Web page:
ARLINGTON, Texas — Late on Monday night in the Connecticut locker room, when security told the media it was time to go, several reporters who have covered UConn went up to Shabazz Napier's locker to tell him what a pleasure it was to cover him.
Napier is a rare breed in today's college game: a great player who stayed in school long enough to write a legacy that will live on for a long time.
His senior class is the first to win two titles in the history of the UConn program, and he's one of only 17 players to play and win two national championship games since John Wooden's UCLA dynasty ended. He is the only player in the last 40 years to lead a national champion in points, assists and rebounds.
And there he was Monday night on the podium with enough sense of his place and that of his team that he told the NCAA what it could do with its postseason ban. No matter how you feel about the NCAA and its academic standards, you had to respect Napier for taking a stand.
"They call us student athletes and they take us away from our school," he said. "But at the end of the day, we understand what we get ourselves into."
And we should understand that Napier means much more to the game than just the message he delivered.
We can celebrate Napier for staying, but really, he had no choice. I said before he was a rare breed, and he was, but it wasn't necessarily by his choosing. Listed at 6'1" (a generous listing), he was too small to leave early for the NBA and get drafted in the first round. He was smart enough to know that.
It is the Napiers of the world who use their four years to develop into much more than just a prospect whom the NCAA should put on billboards.
"I wish we'd all just embrace the kid that's a grinder for four years instead of making this huge thing about freshman stars," Michigan coach John Beilein said during the NCAA tournament. "Let's just watch. Let's reward the kid that really works hard just as much as the freshman stars."
The fact that a guy like Napier was punished does feel wrong. Napier is right that it wasn't his fault his school was on probation for low APR scores. But it was the fault of those players who came before him, the administrators at UConn and the coaching staff. They knew the rules; they didn't do enough to follow them.
It is more a culture problem—the race for players to get paid, or the fantasy land many college players live in where they believe they're about to get paid. Even the players who have little chance of making it often don't take college seriously because they believe they will eventually just go pro. That's what makes policies like the APR necessary.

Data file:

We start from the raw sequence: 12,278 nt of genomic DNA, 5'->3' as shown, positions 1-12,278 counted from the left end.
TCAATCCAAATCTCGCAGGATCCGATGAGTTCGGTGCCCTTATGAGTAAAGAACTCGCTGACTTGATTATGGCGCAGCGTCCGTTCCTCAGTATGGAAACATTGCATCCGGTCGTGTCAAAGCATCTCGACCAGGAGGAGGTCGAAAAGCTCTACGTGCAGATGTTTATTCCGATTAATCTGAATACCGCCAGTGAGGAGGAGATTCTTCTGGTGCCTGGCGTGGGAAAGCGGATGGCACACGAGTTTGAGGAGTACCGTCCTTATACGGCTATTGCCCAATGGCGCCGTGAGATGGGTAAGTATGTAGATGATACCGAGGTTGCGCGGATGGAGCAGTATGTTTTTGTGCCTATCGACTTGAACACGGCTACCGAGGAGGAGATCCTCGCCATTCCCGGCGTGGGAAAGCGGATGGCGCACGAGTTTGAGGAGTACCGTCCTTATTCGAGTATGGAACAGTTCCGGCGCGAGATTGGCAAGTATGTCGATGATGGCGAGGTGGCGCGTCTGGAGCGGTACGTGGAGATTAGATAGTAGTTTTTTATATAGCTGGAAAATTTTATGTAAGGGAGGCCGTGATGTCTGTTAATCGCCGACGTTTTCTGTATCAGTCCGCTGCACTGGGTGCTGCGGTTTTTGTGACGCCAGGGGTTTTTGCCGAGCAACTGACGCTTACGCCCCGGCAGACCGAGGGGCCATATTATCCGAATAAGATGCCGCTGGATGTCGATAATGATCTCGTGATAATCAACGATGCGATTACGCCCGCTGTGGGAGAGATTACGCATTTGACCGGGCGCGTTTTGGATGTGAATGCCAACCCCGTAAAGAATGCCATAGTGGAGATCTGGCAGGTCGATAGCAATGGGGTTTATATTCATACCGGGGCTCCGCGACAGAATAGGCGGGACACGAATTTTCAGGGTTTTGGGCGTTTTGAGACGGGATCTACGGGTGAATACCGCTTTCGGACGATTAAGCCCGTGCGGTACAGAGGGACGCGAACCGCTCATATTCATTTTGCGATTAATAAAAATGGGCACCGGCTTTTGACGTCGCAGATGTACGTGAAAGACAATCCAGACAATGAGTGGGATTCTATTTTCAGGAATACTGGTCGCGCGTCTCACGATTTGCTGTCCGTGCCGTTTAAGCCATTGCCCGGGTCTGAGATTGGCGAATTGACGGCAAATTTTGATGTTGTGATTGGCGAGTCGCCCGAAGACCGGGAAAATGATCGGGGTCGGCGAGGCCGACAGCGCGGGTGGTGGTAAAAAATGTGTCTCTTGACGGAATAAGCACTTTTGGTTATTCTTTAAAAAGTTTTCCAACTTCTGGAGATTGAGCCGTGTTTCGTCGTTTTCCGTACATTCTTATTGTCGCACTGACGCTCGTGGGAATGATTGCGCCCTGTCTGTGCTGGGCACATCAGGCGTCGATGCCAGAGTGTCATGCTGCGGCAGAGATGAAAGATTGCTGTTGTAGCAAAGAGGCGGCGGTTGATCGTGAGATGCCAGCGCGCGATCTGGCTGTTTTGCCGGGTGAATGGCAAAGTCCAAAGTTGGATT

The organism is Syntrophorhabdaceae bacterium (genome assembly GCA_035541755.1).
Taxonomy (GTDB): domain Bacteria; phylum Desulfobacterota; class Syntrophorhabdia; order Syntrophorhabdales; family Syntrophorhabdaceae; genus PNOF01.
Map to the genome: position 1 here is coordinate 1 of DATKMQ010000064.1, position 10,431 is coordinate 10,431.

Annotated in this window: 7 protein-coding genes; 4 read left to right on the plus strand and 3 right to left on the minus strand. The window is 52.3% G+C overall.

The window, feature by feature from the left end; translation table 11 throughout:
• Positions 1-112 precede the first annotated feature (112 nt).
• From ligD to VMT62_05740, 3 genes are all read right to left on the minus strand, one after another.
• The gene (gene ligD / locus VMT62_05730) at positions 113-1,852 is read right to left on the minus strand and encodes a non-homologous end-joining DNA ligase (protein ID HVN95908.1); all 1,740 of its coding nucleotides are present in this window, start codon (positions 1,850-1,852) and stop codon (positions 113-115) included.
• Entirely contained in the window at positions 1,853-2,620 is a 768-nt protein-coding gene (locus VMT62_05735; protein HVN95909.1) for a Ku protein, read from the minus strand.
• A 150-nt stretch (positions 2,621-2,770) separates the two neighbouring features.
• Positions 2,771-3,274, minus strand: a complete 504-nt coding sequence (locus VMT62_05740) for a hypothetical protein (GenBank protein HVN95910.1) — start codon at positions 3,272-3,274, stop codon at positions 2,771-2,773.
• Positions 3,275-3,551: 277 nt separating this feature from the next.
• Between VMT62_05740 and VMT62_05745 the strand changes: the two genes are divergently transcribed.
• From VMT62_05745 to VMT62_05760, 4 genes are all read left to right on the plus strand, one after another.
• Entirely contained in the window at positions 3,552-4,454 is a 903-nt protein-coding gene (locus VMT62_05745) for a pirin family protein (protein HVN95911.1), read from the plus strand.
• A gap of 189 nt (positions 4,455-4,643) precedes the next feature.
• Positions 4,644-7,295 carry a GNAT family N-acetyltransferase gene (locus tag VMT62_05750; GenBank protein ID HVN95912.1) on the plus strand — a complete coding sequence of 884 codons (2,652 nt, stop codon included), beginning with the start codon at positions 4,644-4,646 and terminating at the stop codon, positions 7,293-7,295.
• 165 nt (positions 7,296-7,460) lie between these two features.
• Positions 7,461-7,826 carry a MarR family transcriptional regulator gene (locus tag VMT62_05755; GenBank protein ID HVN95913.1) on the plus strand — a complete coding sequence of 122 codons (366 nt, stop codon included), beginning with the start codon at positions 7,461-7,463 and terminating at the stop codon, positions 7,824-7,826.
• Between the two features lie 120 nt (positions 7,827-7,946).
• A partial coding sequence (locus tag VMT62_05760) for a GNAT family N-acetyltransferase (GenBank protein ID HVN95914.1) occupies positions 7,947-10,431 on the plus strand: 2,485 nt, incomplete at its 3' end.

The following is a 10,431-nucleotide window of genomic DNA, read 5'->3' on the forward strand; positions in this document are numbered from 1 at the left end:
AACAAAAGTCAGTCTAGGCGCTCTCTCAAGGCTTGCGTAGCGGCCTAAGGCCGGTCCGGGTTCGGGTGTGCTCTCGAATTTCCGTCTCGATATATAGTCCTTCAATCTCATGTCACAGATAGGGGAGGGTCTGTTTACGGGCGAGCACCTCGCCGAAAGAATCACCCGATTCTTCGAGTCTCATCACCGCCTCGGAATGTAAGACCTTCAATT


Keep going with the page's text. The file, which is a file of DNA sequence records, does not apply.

The rule is not there for Napier, who said he is on pace to graduate and has developed his game enough that an NBA team will take a chance on him even with his height limitations.
"He's just a professional in everything that he does," teammate Tyler Olander said. "He eats well, he gets the proper amount of sleep, does all the right things on and off the court, attends class, does his schoolwork.
"It's all the little things, and he sets an example, just being great at everything you do. That's a leader. If you could do that, you don't really have to say anything or show emotion crazy like that."
It's almost ironic that Napier chose to take a stand, and that stand is what many in the college basketball world are talking about today.
Read that quote from Olander again. Napier is not the problem. If every guy could be like Napier, college basketball would not need APR scores.
What we should be talking about today is how great Napier was in that game and his place in the conversation of the greatest college point guards of all time.
I know I will not remember him for what he said in those moments after UConn's win. I will remember him as one of the baddest dudes I've ever seen play. From his shot in early December to beat Florida to the deep threes he buried on the national championship stage, he was one of the best shot-makers in pressure-packed moments ever to play the college game.
We did not know what to expect from the Kentucky freshmen on Monday night, and Julius Randle, UK's best player, was a relative no-show.
But almost every time Napier released a shot, we expected it to go in because had made a career out of burying those shots.
The result—UConn as a national champ—was a shocker. The dagger threes he made against the Wildcats, the disappearing act he did among the UK trees before a scoop shot in the lane on Monday—that was no surprise. He was so clever. He was so fearless.
And he matured into that bad man over the course of four years.
"Shabazz was Shabazz," Jim Calhoun said when told Napier pulled a Kemba Walker, who had a run just as memorable three years ago to the lead the Huskies to a title. "He controlled the game. It was his game."
Earlier this month, if you had polled many of us who covered the college game and asked us what we would remember about this year, it would be the miraculous season Doug McDermott had. His was one of the greatest individual performances over the course of a season in the history of the game.
But now, we'll remember McDermott, and we'll remember Napier. This is their season.
Napier's play in this NCAA tournament will never be forgotten. That will live on much longer than one-and-done debates or APR.
Hopefully, one day those issues will be resolved. It could take a while. It will take change. But today is not a day to think about that.
Today should be about celebrating Napier.
It's been an honor, Shabazz. For all of us.
C.J. Moore covers college basketball for Bleacher Report. You can follow him on Twitter @CJMooreBR.
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